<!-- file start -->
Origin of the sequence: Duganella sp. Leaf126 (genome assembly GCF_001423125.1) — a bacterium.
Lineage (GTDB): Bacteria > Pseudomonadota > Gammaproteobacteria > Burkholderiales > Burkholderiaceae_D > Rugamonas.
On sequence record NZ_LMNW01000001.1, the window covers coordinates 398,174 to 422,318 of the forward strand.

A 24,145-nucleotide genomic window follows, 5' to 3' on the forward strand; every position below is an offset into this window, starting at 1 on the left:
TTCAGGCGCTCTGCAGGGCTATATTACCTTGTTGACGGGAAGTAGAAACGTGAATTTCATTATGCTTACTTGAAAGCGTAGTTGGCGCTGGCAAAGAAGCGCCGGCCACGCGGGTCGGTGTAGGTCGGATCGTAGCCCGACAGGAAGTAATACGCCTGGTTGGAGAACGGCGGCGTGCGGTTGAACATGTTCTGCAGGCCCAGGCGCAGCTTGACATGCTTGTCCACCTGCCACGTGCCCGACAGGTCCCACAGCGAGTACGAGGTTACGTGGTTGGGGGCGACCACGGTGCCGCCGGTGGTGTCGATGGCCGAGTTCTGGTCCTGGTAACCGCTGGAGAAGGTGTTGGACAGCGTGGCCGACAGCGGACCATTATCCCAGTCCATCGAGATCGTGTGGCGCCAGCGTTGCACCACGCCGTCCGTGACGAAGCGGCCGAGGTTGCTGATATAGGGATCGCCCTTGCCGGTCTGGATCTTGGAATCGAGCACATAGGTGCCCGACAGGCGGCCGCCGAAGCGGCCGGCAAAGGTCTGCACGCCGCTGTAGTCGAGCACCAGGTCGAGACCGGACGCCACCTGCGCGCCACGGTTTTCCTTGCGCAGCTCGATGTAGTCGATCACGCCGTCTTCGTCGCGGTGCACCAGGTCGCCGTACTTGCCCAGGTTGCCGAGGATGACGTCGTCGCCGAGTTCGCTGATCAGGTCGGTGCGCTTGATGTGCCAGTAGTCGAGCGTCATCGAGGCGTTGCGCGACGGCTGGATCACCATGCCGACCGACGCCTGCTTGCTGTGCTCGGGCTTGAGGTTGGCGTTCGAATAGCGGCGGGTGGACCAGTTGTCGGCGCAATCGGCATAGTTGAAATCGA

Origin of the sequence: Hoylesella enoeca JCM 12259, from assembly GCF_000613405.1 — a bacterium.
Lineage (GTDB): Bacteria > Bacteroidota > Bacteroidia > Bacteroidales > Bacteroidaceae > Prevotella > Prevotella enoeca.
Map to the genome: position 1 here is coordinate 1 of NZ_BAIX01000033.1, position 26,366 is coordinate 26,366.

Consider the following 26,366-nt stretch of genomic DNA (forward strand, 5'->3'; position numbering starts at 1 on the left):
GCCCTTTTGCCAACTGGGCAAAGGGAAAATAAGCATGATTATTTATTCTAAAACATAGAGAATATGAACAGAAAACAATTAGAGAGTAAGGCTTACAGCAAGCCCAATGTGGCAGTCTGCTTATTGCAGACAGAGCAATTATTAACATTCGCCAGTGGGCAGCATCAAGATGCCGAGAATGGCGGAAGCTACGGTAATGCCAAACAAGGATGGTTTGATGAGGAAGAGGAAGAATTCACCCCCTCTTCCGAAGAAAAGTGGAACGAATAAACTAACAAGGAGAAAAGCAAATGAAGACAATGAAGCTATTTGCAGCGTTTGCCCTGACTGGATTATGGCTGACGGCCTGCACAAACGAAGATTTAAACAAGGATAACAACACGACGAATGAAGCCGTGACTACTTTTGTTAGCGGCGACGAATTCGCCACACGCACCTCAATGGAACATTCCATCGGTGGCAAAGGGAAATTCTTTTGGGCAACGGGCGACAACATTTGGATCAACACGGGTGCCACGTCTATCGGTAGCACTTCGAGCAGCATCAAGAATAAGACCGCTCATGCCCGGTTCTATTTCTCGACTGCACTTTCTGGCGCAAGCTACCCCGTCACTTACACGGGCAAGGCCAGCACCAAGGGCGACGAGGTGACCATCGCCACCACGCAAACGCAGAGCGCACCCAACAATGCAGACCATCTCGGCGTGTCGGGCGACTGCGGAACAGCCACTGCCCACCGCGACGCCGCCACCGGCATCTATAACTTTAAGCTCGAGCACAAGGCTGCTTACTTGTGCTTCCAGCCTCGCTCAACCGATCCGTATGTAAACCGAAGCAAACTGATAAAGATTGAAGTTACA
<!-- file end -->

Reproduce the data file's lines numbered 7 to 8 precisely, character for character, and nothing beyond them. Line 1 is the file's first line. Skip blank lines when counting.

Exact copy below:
Lineage (GTDB): Bacteria > Bacteroidota > Bacteroidia > Bacteroidales > Bacteroidaceae > Prevotella > Prevotella enoeca.
Map to the genome: position 1 here is coordinate 1 of NZ_BAIX01000033.1, position 26,366 is coordinate 26,366.